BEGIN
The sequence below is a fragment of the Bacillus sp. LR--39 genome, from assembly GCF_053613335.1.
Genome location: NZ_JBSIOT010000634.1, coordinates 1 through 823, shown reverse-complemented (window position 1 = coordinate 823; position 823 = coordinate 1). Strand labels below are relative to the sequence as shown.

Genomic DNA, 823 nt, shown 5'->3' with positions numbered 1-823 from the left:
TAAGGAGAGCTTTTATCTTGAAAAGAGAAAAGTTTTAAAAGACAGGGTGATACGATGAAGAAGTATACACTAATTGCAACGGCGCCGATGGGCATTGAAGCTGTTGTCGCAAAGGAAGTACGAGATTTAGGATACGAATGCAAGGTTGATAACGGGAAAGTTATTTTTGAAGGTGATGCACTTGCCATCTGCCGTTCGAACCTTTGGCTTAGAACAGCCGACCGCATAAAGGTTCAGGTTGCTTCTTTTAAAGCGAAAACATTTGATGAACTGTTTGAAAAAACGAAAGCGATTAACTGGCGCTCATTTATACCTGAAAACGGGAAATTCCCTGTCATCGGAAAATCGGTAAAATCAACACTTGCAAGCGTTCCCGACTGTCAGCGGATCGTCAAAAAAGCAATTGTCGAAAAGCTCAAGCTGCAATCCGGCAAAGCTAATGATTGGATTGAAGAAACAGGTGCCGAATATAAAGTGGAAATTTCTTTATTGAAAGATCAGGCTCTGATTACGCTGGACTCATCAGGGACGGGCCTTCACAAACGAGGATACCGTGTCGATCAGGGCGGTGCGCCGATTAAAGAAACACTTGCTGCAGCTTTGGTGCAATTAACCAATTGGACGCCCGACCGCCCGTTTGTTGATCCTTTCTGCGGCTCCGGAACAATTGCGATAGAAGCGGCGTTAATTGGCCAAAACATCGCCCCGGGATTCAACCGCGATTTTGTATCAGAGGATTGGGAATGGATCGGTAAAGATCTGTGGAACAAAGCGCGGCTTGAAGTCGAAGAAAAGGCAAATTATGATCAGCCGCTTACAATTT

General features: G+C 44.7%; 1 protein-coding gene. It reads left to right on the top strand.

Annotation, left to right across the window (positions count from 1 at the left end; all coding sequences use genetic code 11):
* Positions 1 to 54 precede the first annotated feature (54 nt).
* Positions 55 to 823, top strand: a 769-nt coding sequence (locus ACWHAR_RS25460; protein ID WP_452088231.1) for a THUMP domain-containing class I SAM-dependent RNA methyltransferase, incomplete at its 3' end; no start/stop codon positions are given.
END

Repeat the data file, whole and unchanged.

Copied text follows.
The sequence below is a fragment of the Bacillus sp. LR--39 genome, from assembly GCF_053613335.1.
Genome location: NZ_JBSIOT010000634.1, coordinates 1 through 823, shown reverse-complemented (window position 1 = coordinate 823; position 823 = coordinate 1). Strand labels below are relative to the sequence as shown.

Genomic DNA, 823 nt, shown 5'->3' with positions numbered 1-823 from the left:
TAAGGAGAGCTTTTATCTTGAAAAGAGAAAAGTTTTAAAAGACAGGGTGATACGATGAAGAAGTATACACTAATTGCAACGGCGCCGATGGGCATTGAAGCTGTTGTCGCAAAGGAAGTACGAGATTTAGGATACGAATGCAAGGTTGATAACGGGAAAGTTATTTTTGAAGGTGATGCACTTGCCATCTGCCGTTCGAACCTTTGGCTTAGAACAGCCGACCGCATAAAGGTTCAGGTTGCTTCTTTTAAAGCGAAAACATTTGATGAACTGTTTGAAAAAACGAAAGCGATTAACTGGCGCTCATTTATACCTGAAAACGGGAAATTCCCTGTCATCGGAAAATCGGTAAAATCAACACTTGCAAGCGTTCCCGACTGTCAGCGGATCGTCAAAAAAGCAATTGTCGAAAAGCTCAAGCTGCAATCCGGCAAAGCTAATGATTGGATTGAAGAAACAGGTGCCGAATATAAAGTGGAAATTTCTTTATTGAAAGATCAGGCTCTGATTACGCTGGACTCATCAGGGACGGGCCTTCACAAACGAGGATACCGTGTCGATCAGGGCGGTGCGCCGATTAAAGAAACACTTGCTGCAGCTTTGGTGCAATTAACCAATTGGACGCCCGACCGCCCGTTTGTTGATCCTTTCTGCGGCTCCGGAACAATTGCGATAGAAGCGGCGTTAATTGGCCAAAACATCGCCCCGGGATTCAACCGCGATTTTGTATCAGAGGATTGGGAATGGATCGGTAAAGATCTGTGGAACAAAGCGCGGCTTGAAGTCGAAGAAAAGGCAAATTATGATCAGCCGCTTACAATTT

General features: G+C 44.7%; 1 protein-coding gene. It reads left to right on the top strand.

Annotation, left to right across the window (positions count from 1 at the left end; all coding sequences use genetic code 11):
* Positions 1 to 54 precede the first annotated feature (54 nt).
* Positions 55 to 823, top strand: a 769-nt coding sequence (locus ACWHAR_RS25460; protein ID WP_452088231.1) for a THUMP domain-containing class I SAM-dependent RNA methyltransferase, incomplete at its 3' end; no start/stop codon positions are given.